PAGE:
JJ Eteson

JJ Eteson’s work is an emotional response to his felt experience in the more remote areas of the moors, mountains, and forests of Yorkshire, where the landscape and weather conditions combine to create natural drama. 

Eteson has always possessed a keen interest in historic folk customs and traditions. This passion for history can be keenly felt in his series of small-scale figurative sculptures, which portray the forgotten landscape of distinctive regional trends and movements. 
Eteson often uses various materials to bring contrast to the work; traditional bronze, cold cast iron, and digital sculpture are often used together, drawing inspiration from the raw energy of nature in the wilds of Yorkshire. Whereas his patinas, laid heavy over the sculptures, are clearly the preferred choice to capture a more aged appearance, creating a moody atmosphere of the lost and forgotten. He is currently exploring patterns within the zeitgeist of certain populations, the acts, and beliefs of the past are forgotten but still remembered through customs or sights such as the megaliths used to create the base form of these works.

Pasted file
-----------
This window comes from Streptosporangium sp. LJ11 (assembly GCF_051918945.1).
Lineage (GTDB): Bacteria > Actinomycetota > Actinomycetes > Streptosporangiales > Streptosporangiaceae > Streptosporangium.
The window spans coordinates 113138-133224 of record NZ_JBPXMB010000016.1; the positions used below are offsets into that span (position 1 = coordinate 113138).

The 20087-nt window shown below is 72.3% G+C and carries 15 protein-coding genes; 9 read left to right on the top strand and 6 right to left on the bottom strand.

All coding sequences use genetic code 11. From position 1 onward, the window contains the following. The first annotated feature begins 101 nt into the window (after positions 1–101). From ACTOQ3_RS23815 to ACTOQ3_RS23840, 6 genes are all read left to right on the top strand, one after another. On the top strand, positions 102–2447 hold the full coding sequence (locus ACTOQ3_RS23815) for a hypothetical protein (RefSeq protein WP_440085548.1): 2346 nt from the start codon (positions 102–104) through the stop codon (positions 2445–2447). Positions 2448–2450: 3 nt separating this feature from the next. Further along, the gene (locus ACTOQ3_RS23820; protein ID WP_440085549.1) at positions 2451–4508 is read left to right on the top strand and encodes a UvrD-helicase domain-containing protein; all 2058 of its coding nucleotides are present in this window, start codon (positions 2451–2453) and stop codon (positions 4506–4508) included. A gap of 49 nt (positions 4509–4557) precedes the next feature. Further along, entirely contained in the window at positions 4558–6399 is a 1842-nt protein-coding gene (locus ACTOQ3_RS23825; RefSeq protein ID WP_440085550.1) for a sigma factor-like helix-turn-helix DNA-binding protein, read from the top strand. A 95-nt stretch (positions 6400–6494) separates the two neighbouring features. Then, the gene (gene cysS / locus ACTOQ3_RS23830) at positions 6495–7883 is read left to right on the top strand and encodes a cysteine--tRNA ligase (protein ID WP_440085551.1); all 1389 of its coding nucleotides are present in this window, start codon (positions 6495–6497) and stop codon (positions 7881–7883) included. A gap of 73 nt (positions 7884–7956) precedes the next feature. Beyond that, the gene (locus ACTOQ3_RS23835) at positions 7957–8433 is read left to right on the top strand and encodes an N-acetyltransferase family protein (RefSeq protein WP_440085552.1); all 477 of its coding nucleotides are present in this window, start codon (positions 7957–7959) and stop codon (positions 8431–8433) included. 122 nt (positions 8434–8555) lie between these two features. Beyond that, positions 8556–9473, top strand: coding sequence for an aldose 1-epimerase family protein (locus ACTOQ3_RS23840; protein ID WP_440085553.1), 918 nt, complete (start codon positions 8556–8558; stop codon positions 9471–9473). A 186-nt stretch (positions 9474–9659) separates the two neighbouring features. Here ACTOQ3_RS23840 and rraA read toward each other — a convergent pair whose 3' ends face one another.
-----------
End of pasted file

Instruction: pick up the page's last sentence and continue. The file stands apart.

This series of small-scale bronze sculptures are personifications of the standing stones and neolithic monuments of Yorkshire and surrounding counties. The monuments themselves have been captured with a form of 3D scanning known as photogrammetry, approximately 170 images of each megalith are fed into a program to create a digital model. The same process was then used with human models, focusing the scan on small areas of the body; their expressions and poses were then paired with stones that possessed similar mannerisms. Then to contrast the grand nature of the source material, the forms where then printed to a small scale, their details visible only with careful observation.

The name of the series mirrors this need for careful observation, “At Skimt” roughly translates from Old Yorkshire Folk talk to the act of squinting to examine something small. Whilst the second part of their names, relating to their numerical order, draws its origins from the ancient counting methods of shepherds, who flocks now graze under these old and forgotten standing stones.  

“The elements of the weird and eerie are distinctive characteristics within my work.”